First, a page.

On Tuesday 10 April, Nick Gibb MP, Schools Minister announced £96 million of funding to support talented music, drama and dance pupils, under the umbrella of ‘arts’.
What was a little less clear, is the funding for art, craft and design which somehow missed the headlines but could be found lurking in the text as: 'Free opportunities for talented pupils to study art and design at their local college or university and visits to museums and galleries'.
And, of course we welcome the Department for Education’s announcement of funding that ensures talented pupils are able to pursue opportunities in the arts. We would however, welcome even more, an inclusive approach for all young people to have access to the arts.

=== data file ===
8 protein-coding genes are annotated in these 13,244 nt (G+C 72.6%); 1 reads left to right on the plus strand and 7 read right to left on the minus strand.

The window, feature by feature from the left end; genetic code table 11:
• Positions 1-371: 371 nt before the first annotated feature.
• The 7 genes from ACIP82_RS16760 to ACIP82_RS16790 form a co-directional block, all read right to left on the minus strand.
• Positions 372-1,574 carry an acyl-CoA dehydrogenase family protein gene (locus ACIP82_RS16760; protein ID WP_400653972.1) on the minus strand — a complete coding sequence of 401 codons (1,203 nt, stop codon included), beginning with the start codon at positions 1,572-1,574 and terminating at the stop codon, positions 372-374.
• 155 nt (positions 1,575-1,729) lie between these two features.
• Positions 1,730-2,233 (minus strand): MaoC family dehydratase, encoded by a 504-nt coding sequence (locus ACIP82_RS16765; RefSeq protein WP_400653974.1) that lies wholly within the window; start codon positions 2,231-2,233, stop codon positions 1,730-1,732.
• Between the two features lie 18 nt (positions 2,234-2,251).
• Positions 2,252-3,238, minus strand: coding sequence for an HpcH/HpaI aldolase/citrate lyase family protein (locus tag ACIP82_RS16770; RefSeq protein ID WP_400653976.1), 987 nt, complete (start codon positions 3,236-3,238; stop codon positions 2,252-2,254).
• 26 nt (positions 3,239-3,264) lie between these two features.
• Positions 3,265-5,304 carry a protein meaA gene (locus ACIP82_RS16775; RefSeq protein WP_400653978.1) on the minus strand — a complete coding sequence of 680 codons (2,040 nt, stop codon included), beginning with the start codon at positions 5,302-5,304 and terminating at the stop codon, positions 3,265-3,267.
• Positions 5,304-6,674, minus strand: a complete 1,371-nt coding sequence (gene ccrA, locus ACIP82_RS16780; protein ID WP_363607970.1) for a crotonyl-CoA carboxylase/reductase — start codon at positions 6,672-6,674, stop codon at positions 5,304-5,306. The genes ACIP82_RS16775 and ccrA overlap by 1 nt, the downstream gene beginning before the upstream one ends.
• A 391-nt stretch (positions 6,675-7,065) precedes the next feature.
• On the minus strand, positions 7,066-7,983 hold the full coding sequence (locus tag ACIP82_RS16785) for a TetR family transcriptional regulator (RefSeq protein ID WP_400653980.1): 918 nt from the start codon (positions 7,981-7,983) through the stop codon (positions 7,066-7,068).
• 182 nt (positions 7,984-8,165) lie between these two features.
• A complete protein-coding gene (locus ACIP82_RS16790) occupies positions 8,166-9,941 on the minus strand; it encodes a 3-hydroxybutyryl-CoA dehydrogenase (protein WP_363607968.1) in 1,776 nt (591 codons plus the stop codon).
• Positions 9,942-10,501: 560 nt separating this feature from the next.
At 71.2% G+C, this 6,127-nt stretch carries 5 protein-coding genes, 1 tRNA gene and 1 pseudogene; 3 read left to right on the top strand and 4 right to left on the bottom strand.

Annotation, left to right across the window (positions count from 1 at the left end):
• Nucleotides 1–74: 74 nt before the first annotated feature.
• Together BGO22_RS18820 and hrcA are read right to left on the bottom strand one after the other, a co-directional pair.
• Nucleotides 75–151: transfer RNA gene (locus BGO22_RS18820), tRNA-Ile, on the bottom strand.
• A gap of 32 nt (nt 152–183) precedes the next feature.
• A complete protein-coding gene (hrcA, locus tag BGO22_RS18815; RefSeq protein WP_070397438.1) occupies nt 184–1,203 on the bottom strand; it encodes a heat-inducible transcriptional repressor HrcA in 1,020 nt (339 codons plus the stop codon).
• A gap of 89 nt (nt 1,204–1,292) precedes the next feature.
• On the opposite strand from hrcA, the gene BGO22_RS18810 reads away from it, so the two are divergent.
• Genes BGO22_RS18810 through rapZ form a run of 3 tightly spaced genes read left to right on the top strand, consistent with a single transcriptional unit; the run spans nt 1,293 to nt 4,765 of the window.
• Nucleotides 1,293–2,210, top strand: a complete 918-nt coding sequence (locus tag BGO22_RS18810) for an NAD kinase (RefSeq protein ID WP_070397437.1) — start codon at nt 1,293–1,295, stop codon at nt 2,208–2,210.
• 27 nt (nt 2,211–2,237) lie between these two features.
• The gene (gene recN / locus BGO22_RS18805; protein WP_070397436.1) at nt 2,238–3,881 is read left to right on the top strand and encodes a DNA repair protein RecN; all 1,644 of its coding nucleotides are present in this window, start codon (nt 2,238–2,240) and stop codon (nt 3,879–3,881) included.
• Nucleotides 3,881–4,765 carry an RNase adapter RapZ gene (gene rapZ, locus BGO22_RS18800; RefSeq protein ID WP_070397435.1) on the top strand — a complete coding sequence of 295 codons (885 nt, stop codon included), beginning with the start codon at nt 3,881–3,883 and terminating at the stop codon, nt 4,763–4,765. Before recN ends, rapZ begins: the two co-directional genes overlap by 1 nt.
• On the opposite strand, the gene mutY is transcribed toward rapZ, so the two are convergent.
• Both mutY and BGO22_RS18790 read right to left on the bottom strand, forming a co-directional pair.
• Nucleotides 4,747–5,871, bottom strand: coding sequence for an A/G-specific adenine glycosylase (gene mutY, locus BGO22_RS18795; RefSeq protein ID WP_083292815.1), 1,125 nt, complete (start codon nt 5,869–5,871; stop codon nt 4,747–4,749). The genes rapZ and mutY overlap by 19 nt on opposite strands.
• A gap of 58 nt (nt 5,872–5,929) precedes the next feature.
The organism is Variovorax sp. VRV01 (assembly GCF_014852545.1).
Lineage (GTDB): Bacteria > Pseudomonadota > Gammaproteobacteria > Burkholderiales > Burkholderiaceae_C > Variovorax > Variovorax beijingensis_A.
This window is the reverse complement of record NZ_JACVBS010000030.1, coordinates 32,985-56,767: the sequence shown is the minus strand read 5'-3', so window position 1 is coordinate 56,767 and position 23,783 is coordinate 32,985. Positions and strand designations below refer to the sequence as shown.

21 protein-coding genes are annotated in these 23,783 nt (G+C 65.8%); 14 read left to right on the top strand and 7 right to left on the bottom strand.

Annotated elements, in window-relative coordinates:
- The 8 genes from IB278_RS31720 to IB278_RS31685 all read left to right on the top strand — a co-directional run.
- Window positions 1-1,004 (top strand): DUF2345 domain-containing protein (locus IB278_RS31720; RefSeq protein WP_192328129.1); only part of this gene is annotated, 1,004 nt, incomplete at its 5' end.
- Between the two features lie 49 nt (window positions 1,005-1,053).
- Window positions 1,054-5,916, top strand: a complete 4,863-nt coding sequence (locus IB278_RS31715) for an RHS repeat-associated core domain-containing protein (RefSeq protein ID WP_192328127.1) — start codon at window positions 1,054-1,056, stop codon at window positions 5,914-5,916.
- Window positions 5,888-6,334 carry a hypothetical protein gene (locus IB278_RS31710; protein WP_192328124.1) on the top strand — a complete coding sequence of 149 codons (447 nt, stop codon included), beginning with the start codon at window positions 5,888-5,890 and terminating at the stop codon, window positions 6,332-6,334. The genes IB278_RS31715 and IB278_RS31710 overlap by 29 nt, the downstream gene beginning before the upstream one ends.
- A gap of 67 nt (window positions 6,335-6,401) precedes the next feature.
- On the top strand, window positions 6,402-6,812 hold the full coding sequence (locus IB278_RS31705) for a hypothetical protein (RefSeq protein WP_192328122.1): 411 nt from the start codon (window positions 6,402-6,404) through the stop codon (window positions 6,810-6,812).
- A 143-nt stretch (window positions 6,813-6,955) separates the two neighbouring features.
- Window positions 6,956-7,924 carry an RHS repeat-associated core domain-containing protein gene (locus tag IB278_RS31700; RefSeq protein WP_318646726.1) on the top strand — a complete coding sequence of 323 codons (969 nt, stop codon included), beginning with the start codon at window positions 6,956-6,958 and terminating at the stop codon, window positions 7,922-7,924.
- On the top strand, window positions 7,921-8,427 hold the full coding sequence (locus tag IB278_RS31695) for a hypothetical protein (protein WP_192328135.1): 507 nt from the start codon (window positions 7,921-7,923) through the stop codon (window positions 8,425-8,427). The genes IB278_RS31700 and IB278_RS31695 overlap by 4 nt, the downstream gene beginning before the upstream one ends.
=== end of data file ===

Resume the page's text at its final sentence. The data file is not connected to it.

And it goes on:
What we continue to ask the DfE, is to understand the impact of funding cuts on materials, and the impact of a ‘two-tier’ EBacc driven curriculum, on the time and value given to art, craft and design in the classroom.
The EBacc reduces opportunities in schools for pupils to participate in the arts, and for teachers to access subject specific professional development. The funding is welcome, but not an answer to a curriculum drained of culture.
In response to the announcement Lesley Butterworth, NSEAD general secretary, said: 'We need to understand how this meaningfully factors into the classroom, to support art, craft and design teachers who continue their amazing work in the face of cuts in budgets, curriculum time and a lack of value given to our subject.'